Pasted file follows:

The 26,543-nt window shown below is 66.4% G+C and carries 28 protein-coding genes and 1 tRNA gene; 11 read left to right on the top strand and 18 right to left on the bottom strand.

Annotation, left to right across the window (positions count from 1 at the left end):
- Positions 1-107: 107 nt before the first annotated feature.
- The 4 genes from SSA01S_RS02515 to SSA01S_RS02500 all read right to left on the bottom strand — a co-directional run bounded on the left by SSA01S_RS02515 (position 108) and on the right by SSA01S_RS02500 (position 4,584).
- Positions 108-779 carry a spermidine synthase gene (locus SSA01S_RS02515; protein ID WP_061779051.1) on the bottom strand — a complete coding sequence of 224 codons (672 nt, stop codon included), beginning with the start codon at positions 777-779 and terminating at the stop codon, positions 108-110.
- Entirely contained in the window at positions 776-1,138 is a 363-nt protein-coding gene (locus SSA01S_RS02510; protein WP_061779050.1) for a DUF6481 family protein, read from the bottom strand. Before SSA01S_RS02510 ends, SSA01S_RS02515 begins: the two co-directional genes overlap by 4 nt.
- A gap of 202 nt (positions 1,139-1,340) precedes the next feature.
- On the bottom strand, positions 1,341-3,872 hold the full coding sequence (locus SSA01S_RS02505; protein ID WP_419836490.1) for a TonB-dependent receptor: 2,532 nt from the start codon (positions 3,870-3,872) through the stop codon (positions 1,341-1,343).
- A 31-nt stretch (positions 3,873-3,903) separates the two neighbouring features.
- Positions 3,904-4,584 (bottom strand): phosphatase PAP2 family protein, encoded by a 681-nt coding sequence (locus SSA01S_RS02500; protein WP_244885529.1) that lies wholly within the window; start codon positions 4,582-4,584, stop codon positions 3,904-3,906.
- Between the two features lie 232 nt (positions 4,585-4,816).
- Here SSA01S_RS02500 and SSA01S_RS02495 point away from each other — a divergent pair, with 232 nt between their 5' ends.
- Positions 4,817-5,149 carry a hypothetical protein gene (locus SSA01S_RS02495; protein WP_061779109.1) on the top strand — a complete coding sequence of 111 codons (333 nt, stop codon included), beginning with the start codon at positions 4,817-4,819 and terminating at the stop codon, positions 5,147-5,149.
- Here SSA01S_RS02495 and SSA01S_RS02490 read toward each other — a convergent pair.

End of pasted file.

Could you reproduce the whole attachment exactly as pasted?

The 26,543-nt window shown below is 66.4% G+C and carries 28 protein-coding genes and 1 tRNA gene; 11 read left to right on the top strand and 18 right to left on the bottom strand.

Annotation, left to right across the window (positions count from 1 at the left end):
- Positions 1-107: 107 nt before the first annotated feature.
- The 4 genes from SSA01S_RS02515 to SSA01S_RS02500 all read right to left on the bottom strand — a co-directional run bounded on the left by SSA01S_RS02515 (position 108) and on the right by SSA01S_RS02500 (position 4,584).
- Positions 108-779 carry a spermidine synthase gene (locus SSA01S_RS02515; protein ID WP_061779051.1) on the bottom strand — a complete coding sequence of 224 codons (672 nt, stop codon included), beginning with the start codon at positions 777-779 and terminating at the stop codon, positions 108-110.
- Entirely contained in the window at positions 776-1,138 is a 363-nt protein-coding gene (locus SSA01S_RS02510; protein WP_061779050.1) for a DUF6481 family protein, read from the bottom strand. Before SSA01S_RS02510 ends, SSA01S_RS02515 begins: the two co-directional genes overlap by 4 nt.
- A gap of 202 nt (positions 1,139-1,340) precedes the next feature.
- On the bottom strand, positions 1,341-3,872 hold the full coding sequence (locus SSA01S_RS02505; protein ID WP_419836490.1) for a TonB-dependent receptor: 2,532 nt from the start codon (positions 3,870-3,872) through the stop codon (positions 1,341-1,343).
- A 31-nt stretch (positions 3,873-3,903) separates the two neighbouring features.
- Positions 3,904-4,584 (bottom strand): phosphatase PAP2 family protein, encoded by a 681-nt coding sequence (locus SSA01S_RS02500; protein WP_244885529.1) that lies wholly within the window; start codon positions 4,582-4,584, stop codon positions 3,904-3,906.
- Between the two features lie 232 nt (positions 4,585-4,816).
- Here SSA01S_RS02500 and SSA01S_RS02495 point away from each other — a divergent pair, with 232 nt between their 5' ends.
- Positions 4,817-5,149 carry a hypothetical protein gene (locus SSA01S_RS02495; protein WP_061779109.1) on the top strand — a complete coding sequence of 111 codons (333 nt, stop codon included), beginning with the start codon at positions 4,817-4,819 and terminating at the stop codon, positions 5,147-5,149.
- Here SSA01S_RS02495 and SSA01S_RS02490 read toward each other — a convergent pair.